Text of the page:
The MMR system is dedicated essentially to repairing errors generated in the form of mismatches during DNA replication, and it relies on the activity of PCNA necessary to assemble proteins recognizing and processing these lesions. Using different MMR substrates, in vitro studies showed that PCNA is involved not only during the re-synthesis but also in the preceding step of excision, thanks to interactions with MMR-specific factors [87,88,89]. The MMR activity in vitro was inhibited by p21 and reversed by adding PCNA, indicating that the repair was dependent on PCNA and that p21 blocked the reaction by interacting with PCNA [90]. Generally, in this study, the activity of p21 was investigated under excess conditions of p21 with concentrations of p21/PCNA ratio > 3 [90]. Given that in vivo p21 levels during the S phase are very low, the above studies demonstrated the dependence of MMR on PCNA but not that an actual inhibition by p21 may also occur in vivo. Interestingly, after DNA damage induced by alkylating agents, the recruitment of MMR proteins MSH2 and MSH6 to a chromatin-bound fraction was coupled to p21 degradation since a p21 mutant that was resistant to proteolysis inhibited this step of MMR [91].

2.7. Translesion DNA Synthesis (TLS)

Translesion DNA synthesis (TLS) represents a fundamental DNA damage tolerance system of cells to bypass DNA lesions that would lead to replication fork stalling in the S phase. This process is activated by PCNA mono-ubiquitination, which triggers a DNA polymerase switch mechanism, replacing the high-fidelity replicative DNA pols with Y-family DNA pols (e.g., pol η, pol κ, pol ι) characterized by poor processivity and low-fidelity [92].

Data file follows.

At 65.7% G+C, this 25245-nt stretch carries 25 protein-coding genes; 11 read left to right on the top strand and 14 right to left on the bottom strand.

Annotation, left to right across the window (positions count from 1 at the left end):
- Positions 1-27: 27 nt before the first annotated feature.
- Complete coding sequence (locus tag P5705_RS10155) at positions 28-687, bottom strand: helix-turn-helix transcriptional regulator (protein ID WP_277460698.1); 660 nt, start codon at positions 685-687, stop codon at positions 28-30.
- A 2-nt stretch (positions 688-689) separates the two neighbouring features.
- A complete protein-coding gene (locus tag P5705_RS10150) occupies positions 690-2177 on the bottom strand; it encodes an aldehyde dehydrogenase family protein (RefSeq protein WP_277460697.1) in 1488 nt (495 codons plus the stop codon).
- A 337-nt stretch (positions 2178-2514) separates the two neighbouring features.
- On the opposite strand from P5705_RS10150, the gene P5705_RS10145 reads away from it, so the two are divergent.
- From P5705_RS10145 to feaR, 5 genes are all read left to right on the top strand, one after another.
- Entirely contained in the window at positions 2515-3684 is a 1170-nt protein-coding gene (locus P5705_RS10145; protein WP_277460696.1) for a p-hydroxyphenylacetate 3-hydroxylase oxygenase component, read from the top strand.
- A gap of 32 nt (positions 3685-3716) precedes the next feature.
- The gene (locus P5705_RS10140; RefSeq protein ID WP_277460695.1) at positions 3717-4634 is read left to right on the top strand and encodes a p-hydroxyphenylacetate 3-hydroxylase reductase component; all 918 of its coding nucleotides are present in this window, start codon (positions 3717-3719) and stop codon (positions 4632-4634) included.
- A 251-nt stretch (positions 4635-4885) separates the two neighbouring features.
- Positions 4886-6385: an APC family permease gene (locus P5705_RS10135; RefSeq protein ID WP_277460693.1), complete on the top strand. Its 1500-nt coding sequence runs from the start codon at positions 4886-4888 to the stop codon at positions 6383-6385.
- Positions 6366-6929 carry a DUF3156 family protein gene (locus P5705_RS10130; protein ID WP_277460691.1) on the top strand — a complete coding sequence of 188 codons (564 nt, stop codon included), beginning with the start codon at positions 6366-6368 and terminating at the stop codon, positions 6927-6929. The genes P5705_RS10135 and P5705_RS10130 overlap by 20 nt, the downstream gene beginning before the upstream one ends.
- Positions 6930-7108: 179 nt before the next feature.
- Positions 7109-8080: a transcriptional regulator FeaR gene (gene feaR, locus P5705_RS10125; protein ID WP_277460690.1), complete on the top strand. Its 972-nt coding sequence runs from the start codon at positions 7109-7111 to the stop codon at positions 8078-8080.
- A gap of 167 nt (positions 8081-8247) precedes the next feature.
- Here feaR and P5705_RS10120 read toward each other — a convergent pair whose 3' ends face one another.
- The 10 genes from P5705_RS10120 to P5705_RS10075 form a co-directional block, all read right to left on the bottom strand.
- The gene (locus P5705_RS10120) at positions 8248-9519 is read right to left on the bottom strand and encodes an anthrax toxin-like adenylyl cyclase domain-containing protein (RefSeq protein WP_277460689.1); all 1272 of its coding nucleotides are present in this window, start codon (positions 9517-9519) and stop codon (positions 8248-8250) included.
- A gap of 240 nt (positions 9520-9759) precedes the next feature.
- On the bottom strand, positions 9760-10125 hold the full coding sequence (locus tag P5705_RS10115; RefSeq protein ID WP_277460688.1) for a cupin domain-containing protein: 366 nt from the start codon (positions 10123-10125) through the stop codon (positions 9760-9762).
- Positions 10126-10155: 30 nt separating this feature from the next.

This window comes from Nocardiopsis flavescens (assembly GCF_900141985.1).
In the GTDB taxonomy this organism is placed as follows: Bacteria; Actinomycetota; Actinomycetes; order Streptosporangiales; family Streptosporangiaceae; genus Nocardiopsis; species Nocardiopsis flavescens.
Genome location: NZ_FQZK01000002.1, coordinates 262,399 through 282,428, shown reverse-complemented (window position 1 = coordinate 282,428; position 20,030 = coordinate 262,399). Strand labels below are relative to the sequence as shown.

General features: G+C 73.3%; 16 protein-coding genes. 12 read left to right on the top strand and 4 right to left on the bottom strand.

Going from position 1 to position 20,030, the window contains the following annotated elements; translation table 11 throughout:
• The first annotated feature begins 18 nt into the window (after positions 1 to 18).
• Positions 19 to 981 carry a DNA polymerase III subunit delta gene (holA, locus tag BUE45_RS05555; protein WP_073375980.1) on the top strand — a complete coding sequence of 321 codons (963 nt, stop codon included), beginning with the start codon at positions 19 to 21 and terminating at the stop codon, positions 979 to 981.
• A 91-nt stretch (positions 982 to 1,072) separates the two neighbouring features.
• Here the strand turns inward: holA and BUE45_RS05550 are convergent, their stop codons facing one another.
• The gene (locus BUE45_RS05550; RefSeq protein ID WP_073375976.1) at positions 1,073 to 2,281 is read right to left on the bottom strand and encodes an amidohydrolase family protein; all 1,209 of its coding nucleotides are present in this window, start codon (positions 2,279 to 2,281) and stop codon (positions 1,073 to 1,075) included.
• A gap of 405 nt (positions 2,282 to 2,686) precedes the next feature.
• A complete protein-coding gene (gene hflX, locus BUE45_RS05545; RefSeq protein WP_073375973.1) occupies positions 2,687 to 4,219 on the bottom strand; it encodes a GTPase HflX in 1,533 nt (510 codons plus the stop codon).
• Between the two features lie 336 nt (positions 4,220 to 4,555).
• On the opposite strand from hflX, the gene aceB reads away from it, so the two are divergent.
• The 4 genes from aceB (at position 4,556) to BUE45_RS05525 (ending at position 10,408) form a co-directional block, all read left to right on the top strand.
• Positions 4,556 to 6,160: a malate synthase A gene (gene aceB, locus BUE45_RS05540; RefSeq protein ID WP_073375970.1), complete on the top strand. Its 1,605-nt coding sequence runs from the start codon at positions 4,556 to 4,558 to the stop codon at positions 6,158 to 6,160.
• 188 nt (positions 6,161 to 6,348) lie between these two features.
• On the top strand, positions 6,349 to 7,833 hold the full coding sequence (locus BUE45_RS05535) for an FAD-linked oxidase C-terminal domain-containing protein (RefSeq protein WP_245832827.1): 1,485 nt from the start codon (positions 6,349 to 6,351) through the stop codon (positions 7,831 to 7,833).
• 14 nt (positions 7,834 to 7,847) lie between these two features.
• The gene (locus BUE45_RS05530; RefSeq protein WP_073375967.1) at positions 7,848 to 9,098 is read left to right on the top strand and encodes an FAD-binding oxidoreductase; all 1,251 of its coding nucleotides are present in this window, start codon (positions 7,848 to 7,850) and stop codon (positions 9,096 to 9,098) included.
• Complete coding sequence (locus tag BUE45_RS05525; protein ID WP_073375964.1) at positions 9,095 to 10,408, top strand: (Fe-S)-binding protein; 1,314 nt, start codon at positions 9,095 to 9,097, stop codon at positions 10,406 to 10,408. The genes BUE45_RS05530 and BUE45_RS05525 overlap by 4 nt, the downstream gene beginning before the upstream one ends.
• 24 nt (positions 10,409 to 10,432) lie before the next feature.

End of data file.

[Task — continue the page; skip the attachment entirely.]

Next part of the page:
A first study investigating the effect of p21 on PCNA mono-ubiquitination after UV irradiation showed that this modification was inhibited by a stable p21 mutant that could not be degraded because of N-terminal 6xMyc-tag addition. Importantly, the wt protein did not affect the process, and the interaction with CDK, but not with PCNA, was required for the inhibition of PCNA mono-ubiquitination [93]. Another study comparing PCNA mono-ubiquitination levels in cells expressing endogenous p21 and cells treated with siRNA to deplete p21 provided evidence of a positive role of p21 in PCNA modification. However, comparing TLS in p21+/+ and p21−/− MEFs, it was shown that p21, through the interaction with PCNA, limited the TLS efficiency, though it provided increased fidelity to the process, thus contributing to keeping the mutagenesis rate of this error-prone system at low levels [94].
In the light of these results, the p21 influence on TLS polymerases was investigated in U2OS cells and in HCT116/p21+/+ and p21−/− cells [54]. In particular, the p21 6xMyc stable mutant was shown to interfere with DNA pol η recruitment to PCNA foci after UV irradiation; however, while DNA pol η foci could be detected in p21+/+ cells only after UV irradiation, similar foci could be observed also in untreated control p21−/− cells, although to a lesser extent with respect to treated ones. In addition, the number of cells showing pol η foci was higher in p21−/− than in p21+/+ cells [54]. The regulatory activity of p21 in the DNA pol switch process after UV irradiation was further investigated using the p21 stable mutant. The results showed that the persistent association of stable p21 with PCNA inhibited the recruitment of DNA pol η, pol κ, pol ι, and Rev1, with the accumulation of DNA replication stress markers [95]. Interestingly, more recent results showed that low levels of p21 are present during the S phase and are required, even in the absence of DNA damage, to prevent DNA pol κ-dependent replicative stress caused by the extremely low fidelity of this enzyme [9].